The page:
Federal Funding for Formula and Competitive Grants
To affirm NASSP’s support for federal funding that helps prepare secondary students for postsecondary success and to ensure that competitive grant programs do not divert substantial federal resources intended for key foundational formula programs and are implemented in a way that is meaningful, appropriate, fair, and grounded in research-based evidence.
Formula (block) grants serve as the primary means to distribute federal education funding to states, districts, and schools and are mostly restricted simply by eligibility. Foundational formula grants in K—12 education include Title I grants for low-income schools and state grants that serve students with disabilities under the Individuals with Disabilities Education Act (IDEA). Competitive grants, on the other hand, are restricted by criteria that applicants must meet and are, by nature, only awarded to a selected group of states or districts. Most recently, the Race to the Top grant authorized in FY 2009 commits applicants to promise implementation of certain criteria established by the US Department of Education to be eligible for funding.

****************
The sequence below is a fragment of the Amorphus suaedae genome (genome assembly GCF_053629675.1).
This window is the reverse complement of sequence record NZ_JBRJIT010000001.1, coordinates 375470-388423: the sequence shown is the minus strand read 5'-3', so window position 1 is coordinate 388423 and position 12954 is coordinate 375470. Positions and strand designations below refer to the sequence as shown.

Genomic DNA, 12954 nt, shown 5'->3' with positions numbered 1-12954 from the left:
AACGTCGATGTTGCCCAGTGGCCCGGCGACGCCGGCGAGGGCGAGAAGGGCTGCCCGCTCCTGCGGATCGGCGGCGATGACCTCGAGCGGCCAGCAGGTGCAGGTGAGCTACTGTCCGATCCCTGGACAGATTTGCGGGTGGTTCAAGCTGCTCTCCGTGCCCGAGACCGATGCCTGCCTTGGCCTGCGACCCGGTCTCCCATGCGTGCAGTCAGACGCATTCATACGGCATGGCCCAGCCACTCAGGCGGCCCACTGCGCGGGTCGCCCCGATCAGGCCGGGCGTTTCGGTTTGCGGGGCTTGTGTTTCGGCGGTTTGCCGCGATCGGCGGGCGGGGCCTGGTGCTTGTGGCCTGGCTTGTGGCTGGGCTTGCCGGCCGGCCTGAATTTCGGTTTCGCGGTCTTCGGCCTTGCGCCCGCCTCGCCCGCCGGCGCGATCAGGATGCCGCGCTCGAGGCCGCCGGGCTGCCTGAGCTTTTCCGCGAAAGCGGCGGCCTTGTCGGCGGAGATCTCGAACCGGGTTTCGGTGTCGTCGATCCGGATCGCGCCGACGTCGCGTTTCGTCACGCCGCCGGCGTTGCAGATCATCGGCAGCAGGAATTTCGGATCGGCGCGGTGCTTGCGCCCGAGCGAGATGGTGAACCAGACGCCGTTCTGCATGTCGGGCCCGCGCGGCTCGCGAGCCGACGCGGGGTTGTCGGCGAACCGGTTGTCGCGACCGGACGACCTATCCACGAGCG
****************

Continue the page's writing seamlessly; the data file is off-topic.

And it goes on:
From 2009–2012, there has been increased investment in competitive grants, especially for signature programs such as Race to the Top and Investing in Innovation (i3). For example, the FY 2013 budget request sought to increase the percent of education spending on competitive grants from 12%(FY 2012) to 18% (FY 2013). As a result, Congress must make tough decisions on funding trade-offs between formula and competitive grants. Trade-offs in education program funding are inevitable, given that there is—and will continue to be—very little appetite for increasing federal spending as Congress seeks to dramatically reduce the federal deficit over the coming years.